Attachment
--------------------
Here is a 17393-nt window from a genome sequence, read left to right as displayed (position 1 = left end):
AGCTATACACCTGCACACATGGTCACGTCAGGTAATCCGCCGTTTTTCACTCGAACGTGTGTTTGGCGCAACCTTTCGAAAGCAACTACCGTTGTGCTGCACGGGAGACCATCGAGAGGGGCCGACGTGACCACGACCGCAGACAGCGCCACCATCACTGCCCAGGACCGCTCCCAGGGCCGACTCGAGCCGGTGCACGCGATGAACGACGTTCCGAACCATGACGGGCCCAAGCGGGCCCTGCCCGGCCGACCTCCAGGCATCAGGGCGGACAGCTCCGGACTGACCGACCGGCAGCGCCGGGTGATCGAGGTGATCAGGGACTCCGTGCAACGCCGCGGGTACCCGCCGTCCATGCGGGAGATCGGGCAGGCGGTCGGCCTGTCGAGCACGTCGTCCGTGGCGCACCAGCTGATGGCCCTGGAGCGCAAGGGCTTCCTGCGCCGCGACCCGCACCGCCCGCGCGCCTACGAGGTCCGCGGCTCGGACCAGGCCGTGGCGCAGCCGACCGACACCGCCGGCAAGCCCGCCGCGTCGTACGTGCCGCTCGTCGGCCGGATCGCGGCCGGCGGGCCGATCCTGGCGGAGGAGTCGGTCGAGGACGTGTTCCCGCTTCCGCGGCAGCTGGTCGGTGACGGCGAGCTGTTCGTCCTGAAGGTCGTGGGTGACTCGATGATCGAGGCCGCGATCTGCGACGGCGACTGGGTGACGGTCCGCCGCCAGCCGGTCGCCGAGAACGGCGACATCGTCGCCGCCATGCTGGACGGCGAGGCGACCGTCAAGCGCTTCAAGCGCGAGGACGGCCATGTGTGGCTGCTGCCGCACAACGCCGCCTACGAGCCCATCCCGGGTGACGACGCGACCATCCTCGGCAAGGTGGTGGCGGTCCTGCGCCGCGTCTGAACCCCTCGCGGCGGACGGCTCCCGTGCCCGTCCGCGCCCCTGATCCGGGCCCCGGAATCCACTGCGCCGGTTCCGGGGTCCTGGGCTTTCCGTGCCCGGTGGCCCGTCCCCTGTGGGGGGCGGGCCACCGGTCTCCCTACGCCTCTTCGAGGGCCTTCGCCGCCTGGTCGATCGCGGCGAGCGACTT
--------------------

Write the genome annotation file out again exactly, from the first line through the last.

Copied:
Here is a 17393-nt window from a genome sequence, read left to right as displayed (position 1 = left end):
AGCTATACACCTGCACACATGGTCACGTCAGGTAATCCGCCGTTTTTCACTCGAACGTGTGTTTGGCGCAACCTTTCGAAAGCAACTACCGTTGTGCTGCACGGGAGACCATCGAGAGGGGCCGACGTGACCACGACCGCAGACAGCGCCACCATCACTGCCCAGGACCGCTCCCAGGGCCGACTCGAGCCGGTGCACGCGATGAACGACGTTCCGAACCATGACGGGCCCAAGCGGGCCCTGCCCGGCCGACCTCCAGGCATCAGGGCGGACAGCTCCGGACTGACCGACCGGCAGCGCCGGGTGATCGAGGTGATCAGGGACTCCGTGCAACGCCGCGGGTACCCGCCGTCCATGCGGGAGATCGGGCAGGCGGTCGGCCTGTCGAGCACGTCGTCCGTGGCGCACCAGCTGATGGCCCTGGAGCGCAAGGGCTTCCTGCGCCGCGACCCGCACCGCCCGCGCGCCTACGAGGTCCGCGGCTCGGACCAGGCCGTGGCGCAGCCGACCGACACCGCCGGCAAGCCCGCCGCGTCGTACGTGCCGCTCGTCGGCCGGATCGCGGCCGGCGGGCCGATCCTGGCGGAGGAGTCGGTCGAGGACGTGTTCCCGCTTCCGCGGCAGCTGGTCGGTGACGGCGAGCTGTTCGTCCTGAAGGTCGTGGGTGACTCGATGATCGAGGCCGCGATCTGCGACGGCGACTGGGTGACGGTCCGCCGCCAGCCGGTCGCCGAGAACGGCGACATCGTCGCCGCCATGCTGGACGGCGAGGCGACCGTCAAGCGCTTCAAGCGCGAGGACGGCCATGTGTGGCTGCTGCCGCACAACGCCGCCTACGAGCCCATCCCGGGTGACGACGCGACCATCCTCGGCAAGGTGGTGGCGGTCCTGCGCCGCGTCTGAACCCCTCGCGGCGGACGGCTCCCGTGCCCGTCCGCGCCCCTGATCCGGGCCCCGGAATCCACTGCGCCGGTTCCGGGGTCCTGGGCTTTCCGTGCCCGGTGGCCCGTCCCCTGTGGGGGGCGGGCCACCGGTCTCCCTACGCCTCTTCGAGGGCCTTCGCCGCCTGGTCGATCGCGGCGAGCGACTT